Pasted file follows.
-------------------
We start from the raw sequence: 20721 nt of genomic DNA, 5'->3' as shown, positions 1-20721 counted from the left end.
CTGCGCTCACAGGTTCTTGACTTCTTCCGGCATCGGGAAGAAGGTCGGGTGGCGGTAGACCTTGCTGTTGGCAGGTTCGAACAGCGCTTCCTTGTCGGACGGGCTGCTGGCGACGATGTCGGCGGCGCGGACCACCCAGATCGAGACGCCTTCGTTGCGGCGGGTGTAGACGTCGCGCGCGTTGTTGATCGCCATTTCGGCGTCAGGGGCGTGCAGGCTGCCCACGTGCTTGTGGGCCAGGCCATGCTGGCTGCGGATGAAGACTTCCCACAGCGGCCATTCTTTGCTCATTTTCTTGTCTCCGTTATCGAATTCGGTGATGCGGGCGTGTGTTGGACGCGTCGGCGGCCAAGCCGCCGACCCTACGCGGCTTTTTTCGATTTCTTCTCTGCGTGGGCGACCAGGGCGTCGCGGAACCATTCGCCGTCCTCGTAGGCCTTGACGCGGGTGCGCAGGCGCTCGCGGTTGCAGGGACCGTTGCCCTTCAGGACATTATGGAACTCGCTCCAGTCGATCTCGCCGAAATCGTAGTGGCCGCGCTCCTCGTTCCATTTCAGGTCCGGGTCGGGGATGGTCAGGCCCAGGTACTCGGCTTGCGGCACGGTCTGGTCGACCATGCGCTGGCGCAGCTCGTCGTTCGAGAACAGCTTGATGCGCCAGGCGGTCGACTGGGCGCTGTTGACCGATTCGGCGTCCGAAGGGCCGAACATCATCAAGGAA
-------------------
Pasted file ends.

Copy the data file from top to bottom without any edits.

We start from the raw sequence: 20721 nt of genomic DNA, 5'->3' as shown, positions 1-20721 counted from the left end.
CTGCGCTCACAGGTTCTTGACTTCTTCCGGCATCGGGAAGAAGGTCGGGTGGCGGTAGACCTTGCTGTTGGCAGGTTCGAACAGCGCTTCCTTGTCGGACGGGCTGCTGGCGACGATGTCGGCGGCGCGGACCACCCAGATCGAGACGCCTTCGTTGCGGCGGGTGTAGACGTCGCGCGCGTTGTTGATCGCCATTTCGGCGTCAGGGGCGTGCAGGCTGCCCACGTGCTTGTGGGCCAGGCCATGCTGGCTGCGGATGAAGACTTCCCACAGCGGCCATTCTTTGCTCATTTTCTTGTCTCCGTTATCGAATTCGGTGATGCGGGCGTGTGTTGGACGCGTCGGCGGCCAAGCCGCCGACCCTACGCGGCTTTTTTCGATTTCTTCTCTGCGTGGGCGACCAGGGCGTCGCGGAACCATTCGCCGTCCTCGTAGGCCTTGACGCGGGTGCGCAGGCGCTCGCGGTTGCAGGGACCGTTGCCCTTCAGGACATTATGGAACTCGCTCCAGTCGATCTCGCCGAAATCGTAGTGGCCGCGCTCCTCGTTCCATTTCAGGTCCGGGTCGGGGATGGTCAGGCCCAGGTACTCGGCTTGCGGCACGGTCTGGTCGACCATGCGCTGGCGCAGCTCGTCGTTCGAGAACAGCTTGATGCGCCAGGCGGTCGACTGGGCGCTGTTGACCGATTCGGCGTCCGAAGGGCCGAACATCATCAAGGAA